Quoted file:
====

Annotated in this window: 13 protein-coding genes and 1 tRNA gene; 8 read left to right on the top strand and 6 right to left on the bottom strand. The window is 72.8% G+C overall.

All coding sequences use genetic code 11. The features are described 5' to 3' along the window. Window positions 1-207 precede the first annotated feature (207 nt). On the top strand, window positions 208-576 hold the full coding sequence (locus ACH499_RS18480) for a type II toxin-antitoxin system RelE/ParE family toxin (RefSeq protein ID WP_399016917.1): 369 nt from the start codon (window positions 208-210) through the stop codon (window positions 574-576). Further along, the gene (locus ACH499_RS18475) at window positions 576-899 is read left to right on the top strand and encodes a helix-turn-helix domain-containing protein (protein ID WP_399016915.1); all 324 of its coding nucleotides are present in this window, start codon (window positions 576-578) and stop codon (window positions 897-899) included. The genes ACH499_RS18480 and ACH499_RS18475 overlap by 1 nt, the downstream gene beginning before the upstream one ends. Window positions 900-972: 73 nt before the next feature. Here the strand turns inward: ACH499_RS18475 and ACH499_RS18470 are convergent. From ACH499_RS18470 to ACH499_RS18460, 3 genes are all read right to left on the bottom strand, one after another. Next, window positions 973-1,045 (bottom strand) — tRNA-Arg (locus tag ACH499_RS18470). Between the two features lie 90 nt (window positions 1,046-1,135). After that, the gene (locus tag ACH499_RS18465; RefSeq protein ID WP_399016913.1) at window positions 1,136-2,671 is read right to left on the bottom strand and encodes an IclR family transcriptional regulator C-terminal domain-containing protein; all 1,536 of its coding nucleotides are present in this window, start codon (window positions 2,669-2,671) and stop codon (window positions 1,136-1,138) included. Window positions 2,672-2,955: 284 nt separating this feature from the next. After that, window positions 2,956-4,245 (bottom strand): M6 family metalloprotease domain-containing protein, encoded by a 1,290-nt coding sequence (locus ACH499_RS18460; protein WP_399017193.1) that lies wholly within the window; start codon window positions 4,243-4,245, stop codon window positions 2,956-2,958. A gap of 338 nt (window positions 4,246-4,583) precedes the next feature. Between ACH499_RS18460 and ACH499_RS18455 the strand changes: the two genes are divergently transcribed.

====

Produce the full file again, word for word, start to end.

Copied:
Annotated in this window: 13 protein-coding genes and 1 tRNA gene; 8 read left to right on the top strand and 6 right to left on the bottom strand. The window is 72.8% G+C overall.

All coding sequences use genetic code 11. The features are described 5' to 3' along the window. Window positions 1-207 precede the first annotated feature (207 nt). On the top strand, window positions 208-576 hold the full coding sequence (locus ACH499_RS18480) for a type II toxin-antitoxin system RelE/ParE family toxin (RefSeq protein ID WP_399016917.1): 369 nt from the start codon (window positions 208-210) through the stop codon (window positions 574-576). Further along, the gene (locus ACH499_RS18475) at window positions 576-899 is read left to right on the top strand and encodes a helix-turn-helix domain-containing protein (protein ID WP_399016915.1); all 324 of its coding nucleotides are present in this window, start codon (window positions 576-578) and stop codon (window positions 897-899) included. The genes ACH499_RS18480 and ACH499_RS18475 overlap by 1 nt, the downstream gene beginning before the upstream one ends. Window positions 900-972: 73 nt before the next feature. Here the strand turns inward: ACH499_RS18475 and ACH499_RS18470 are convergent. From ACH499_RS18470 to ACH499_RS18460, 3 genes are all read right to left on the bottom strand, one after another. Next, window positions 973-1,045 (bottom strand) — tRNA-Arg (locus tag ACH499_RS18470). Between the two features lie 90 nt (window positions 1,046-1,135). After that, the gene (locus tag ACH499_RS18465; RefSeq protein ID WP_399016913.1) at window positions 1,136-2,671 is read right to left on the bottom strand and encodes an IclR family transcriptional regulator C-terminal domain-containing protein; all 1,536 of its coding nucleotides are present in this window, start codon (window positions 2,669-2,671) and stop codon (window positions 1,136-1,138) included. Window positions 2,672-2,955: 284 nt separating this feature from the next. After that, window positions 2,956-4,245 (bottom strand): M6 family metalloprotease domain-containing protein, encoded by a 1,290-nt coding sequence (locus ACH499_RS18460; protein WP_399017193.1) that lies wholly within the window; start codon window positions 4,243-4,245, stop codon window positions 2,956-2,958. A gap of 338 nt (window positions 4,246-4,583) precedes the next feature. Between ACH499_RS18460 and ACH499_RS18455 the strand changes: the two genes are divergently transcribed.